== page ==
Up the back of the block we have planted a couple of liquid amber. These have been used due to their fire resistent qualities (they are in between the house and the most likely direction of a possible bushfire), shade on the house from the hot afternoon summer sun, mulch for the garden and autumn colour.
And look what sprung up in our garden! An oak tree! So we have relocated up to the back of the block as well. Along with the liquid ambers and lipstick maple, it will hopefully make a fire resistent strip of trees across the back of the block.
I have also repotted some fruit trees that have sprung up in our veggie garden - I think they are a couple of peaches and an apple. If they survive, I hope to plant them out in the refitted orchard in spring (oh and that is water iris in the bucket which is destined for the bee pond which we have yet to complete).
Here are some Tagasaste that I have grown from seed. I have only had about a 50% strike rate, which is OK as the ones that have come up are more than enough to plant out in the refitted orchard in spring. Tagasaste are nitrogen fixers, are evergreen and are hopefully going to be useful in dispersing late spring frosts from around the fruit trees, excellent bee fodder in spring, and if my dream of ever owning some sheep becomes a reality, the tree can be 'chop and dropped' fodder for the animals.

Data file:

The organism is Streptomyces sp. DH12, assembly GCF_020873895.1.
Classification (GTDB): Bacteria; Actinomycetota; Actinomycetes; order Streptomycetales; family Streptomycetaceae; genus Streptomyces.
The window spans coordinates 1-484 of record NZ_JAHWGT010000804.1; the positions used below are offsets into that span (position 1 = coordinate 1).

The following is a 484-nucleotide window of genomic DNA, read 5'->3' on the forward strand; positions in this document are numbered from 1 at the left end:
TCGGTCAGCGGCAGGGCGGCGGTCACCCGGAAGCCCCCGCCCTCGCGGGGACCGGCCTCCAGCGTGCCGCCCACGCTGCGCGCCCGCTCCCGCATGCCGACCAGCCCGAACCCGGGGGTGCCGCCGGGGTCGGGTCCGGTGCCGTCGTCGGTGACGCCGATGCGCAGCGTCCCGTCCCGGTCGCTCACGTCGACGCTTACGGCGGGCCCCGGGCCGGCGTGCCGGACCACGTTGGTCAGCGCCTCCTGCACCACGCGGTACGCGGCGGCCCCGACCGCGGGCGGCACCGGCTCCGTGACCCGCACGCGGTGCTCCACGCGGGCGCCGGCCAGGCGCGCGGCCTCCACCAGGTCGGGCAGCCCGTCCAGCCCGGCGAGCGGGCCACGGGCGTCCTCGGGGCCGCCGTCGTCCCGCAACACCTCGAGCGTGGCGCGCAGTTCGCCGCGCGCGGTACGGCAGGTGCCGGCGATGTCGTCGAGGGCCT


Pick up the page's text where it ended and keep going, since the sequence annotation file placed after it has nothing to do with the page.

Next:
This is an elderberry bush which is growing outside my garage. The berries and flowers are both useful in the kitchen. I have started growing some violets underneath which eventually will be a living mulch.
In terms of improving the soil, we have been mulching with lucerne hay to improve the quality of the soil. We have already used one bale and are still attempting to find the time to use this bale. Maybe now the weather is starting to get a bit cooler we will be able to get out and do it.
I have also managed to get some comfrey plants. Although they are currently here in a wine barrel, I will be moving them to another bed where we moved the compost from. The vine is a loofah vine (the one on the other side has much bigger loofahs). Comfrey leaves are very good in the garden and can be added to the compost or a liquid fertiliser can be made from them.
We moved the compost bin after analysis of nutrient flows in our block and realised where it was positioned at the back of the veggie garden, was downhill, and all nutrient leach was going into the neighbours! Also, the conifers our neighbours have planted, can inhibit the decomposition process of the compost so it was best just to move it. Although hubby wasn't too impressed!
In addition to planting, we have also been harvesting and preserving. We have had some lovely apples, plums and apricots this year off our trees. Although I haven't preserved as much as I would have liked, I have made strawberry jam, plum jam, caramelised onion and beetroot relish, pickled beetroot, zucchini pickles, tomato sauce and tomato passata, basil pesto as well as freezing a lot of garlic, zucchini, beans, corn, and raspberries. Its good when you can tempt the kids with homegrown stuff!
After going through all those pictures, we have actually been achieving a lot more than I thought! Hopefully next blog I will be able to update on the retrofit of our orchard.
(If you are interested in permaculture, a good website to check out is the